In commercial facilities (including orchards and small farms), the cider must be pasteurized or treated with a special ultraviolet (UV) treatment system to kill dangerous bacteria. Some producers may also add a preservative, other do not. Adding a preservative increases the shelf life of the product, which is not a bad thing unless the advantages of the preservative are abused (as is often the case). No matter whether a preservative is used or not, the cider changes over time. The longer it sits waiting to be consumed the less fresh it will be by the time it reaches you.

And that’s it to making apple cider. Pretty simple, huh?

While the process of making cider is pretty simple, the real magic comes with the choices a producer makes. The type of apples, how many different kinds, drops or not, preservative or not, how long of a shelf life, UV or pasteurization, plastic or glass….the list goes on…all play a role in the quality of cider. I can’t speak to how all cider producers make cider, but I can say that large mass producers are easily the biggest violators when it comes to quality. Volume is the key to their success and low prices; something smaller, quality producers can’t easily compete with. Please, don’t let anything get in their way.

The first problem with mass produced apple cider and juice is that most producers use whatever apples are available throughout the year leaving the quality inconsistent and mediocre at best.

The second is that, although most don’t use drops (apples that have fallen from the tree), some do. In general, the quality of the apple is not the most important thing on their list. As long as it isn’t rotten and falling apart, they’ll generally use it without hesitation.

Third, though most large processors require a farmers spray records to verify compliance with EPA and state regulations (and often the processors own standards), the documentation process is generally a formality and not an actual mechanism for providing the consumer with a safer product. Several years ago I was privy to one case where the grower’s records were actually doctored in order to comply.

Fourth, since large processors are more concerned with maximum utilization and less so with the integrity of their product, some use the water from the wash down process to bring any remaining juice into the holding vats. This, of course, also adds water to the product which dilutes the cider which…well, you get the idea.

Fifth, the final concoction is then heat pasteurized to kill any harmful bacteria. This process, while creating a mighty safe product, also destroys the texture and flavors of the cider adding yet to the reductionist process they are using. There is a process called flash pasteurization that uses a minimal amount of heat for a short period of time to kill the bacteria. Flash pasteurization has less of an affect of the cider’s flavor and texture than regular pasteurization process, but still more than that of UV.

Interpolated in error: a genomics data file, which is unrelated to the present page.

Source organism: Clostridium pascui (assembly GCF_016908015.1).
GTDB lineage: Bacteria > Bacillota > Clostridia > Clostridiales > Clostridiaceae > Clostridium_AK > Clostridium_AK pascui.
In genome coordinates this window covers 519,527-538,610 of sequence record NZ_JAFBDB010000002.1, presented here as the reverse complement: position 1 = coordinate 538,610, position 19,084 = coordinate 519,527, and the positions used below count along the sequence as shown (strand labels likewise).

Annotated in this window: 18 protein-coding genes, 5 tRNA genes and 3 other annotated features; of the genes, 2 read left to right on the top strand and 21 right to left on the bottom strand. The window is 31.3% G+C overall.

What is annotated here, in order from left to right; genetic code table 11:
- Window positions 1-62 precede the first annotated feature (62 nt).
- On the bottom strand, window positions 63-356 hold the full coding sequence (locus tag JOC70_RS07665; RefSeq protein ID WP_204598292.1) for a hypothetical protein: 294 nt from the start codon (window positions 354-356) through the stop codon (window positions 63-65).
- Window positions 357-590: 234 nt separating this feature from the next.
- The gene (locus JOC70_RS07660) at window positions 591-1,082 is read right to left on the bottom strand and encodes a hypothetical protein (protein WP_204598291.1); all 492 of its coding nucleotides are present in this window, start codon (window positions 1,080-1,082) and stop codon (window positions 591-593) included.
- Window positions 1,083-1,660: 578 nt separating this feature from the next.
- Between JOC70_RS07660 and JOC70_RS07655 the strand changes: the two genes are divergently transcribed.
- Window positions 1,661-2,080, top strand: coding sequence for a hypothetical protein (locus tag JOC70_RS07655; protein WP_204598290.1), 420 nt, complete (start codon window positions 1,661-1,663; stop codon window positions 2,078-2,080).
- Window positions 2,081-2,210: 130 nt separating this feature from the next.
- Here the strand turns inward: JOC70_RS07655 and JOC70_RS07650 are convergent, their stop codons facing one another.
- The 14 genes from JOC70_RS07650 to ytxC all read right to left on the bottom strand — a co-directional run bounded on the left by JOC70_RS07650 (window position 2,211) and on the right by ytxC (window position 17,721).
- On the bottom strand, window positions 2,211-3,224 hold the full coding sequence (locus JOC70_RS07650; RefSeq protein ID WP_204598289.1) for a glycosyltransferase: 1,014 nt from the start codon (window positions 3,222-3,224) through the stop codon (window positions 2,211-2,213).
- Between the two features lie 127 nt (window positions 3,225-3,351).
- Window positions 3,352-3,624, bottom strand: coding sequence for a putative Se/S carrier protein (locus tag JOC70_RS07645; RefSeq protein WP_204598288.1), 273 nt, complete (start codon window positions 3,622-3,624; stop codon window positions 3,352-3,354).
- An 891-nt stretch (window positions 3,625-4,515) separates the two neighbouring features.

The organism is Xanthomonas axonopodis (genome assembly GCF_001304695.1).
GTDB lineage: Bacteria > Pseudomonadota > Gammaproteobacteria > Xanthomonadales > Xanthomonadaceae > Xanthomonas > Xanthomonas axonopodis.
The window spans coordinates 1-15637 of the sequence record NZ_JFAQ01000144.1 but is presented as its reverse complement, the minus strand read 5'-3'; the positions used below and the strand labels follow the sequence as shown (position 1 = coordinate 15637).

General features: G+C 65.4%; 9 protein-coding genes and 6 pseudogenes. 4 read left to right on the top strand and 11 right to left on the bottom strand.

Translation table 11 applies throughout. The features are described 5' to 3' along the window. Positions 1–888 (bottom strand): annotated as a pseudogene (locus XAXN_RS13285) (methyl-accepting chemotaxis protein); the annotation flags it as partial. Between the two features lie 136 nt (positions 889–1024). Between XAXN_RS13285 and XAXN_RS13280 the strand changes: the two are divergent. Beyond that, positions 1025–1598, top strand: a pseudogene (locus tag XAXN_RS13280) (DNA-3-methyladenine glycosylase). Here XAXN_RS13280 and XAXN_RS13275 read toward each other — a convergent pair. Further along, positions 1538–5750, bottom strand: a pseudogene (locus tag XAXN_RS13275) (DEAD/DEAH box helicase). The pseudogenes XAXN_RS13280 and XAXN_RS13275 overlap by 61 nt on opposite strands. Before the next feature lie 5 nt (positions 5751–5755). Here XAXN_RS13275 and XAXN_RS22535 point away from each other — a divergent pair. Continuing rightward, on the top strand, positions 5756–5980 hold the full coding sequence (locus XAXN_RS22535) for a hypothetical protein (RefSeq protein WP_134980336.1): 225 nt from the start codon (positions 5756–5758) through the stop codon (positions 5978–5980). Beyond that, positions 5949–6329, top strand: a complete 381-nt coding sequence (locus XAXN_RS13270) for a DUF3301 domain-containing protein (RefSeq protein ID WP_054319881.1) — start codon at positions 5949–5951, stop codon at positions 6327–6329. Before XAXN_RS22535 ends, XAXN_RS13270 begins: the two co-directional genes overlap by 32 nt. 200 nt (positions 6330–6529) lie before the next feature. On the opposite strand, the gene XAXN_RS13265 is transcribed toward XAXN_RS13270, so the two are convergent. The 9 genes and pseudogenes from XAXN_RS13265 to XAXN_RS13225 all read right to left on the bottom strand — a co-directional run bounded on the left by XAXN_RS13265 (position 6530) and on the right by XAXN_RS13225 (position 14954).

Finally, the addition of preservative brings the whole process to an end. Actually it is not the addition of preservative that’s the big problem; it is the calculated “sell by” date that’s critical. It’s true: cider with a full dose of preservative can sit on the shelf for a long time. This gives produce buyers and managers, as well as grocery store shelf stockers the option and flexibility of ordering a lot at one time and not having to worry about it going bad (i.e., fermenting). The problem is that the cider continues to degrade as it sits on the shelf and by the time an eight week old cider is purchased and consumed it has gone through a lifetime full of changes and barely resembles what it was the day it was pressed.

Fresh apple cider is like fresh produce and has a short shelf life by nature. Anything that is done to unnaturally extend the shelf life of a product results in a product that is less fresh, less wholesome, and less recognizable than it was nearer the point of production or harvest. Fresh apple cider is not a fine wine. It is not meant to be aged for future consumption. It is meant to be drunk as soon as possible after it is made. Autumn may be the best time to drink apple cider, but really, cider made at any time of year from fresh whole apples is just as great. You just have to make sure where it is coming from.

Here at Stone Ridge Orchard we’re taking an approach that is winning us rave reviews. And while we want to have a product we can provide year-round, we also want a consistently high quality product that tastes just as good in April as it does in October. Not all ciders are created equal. Know your farmer, know your cider, know your roots.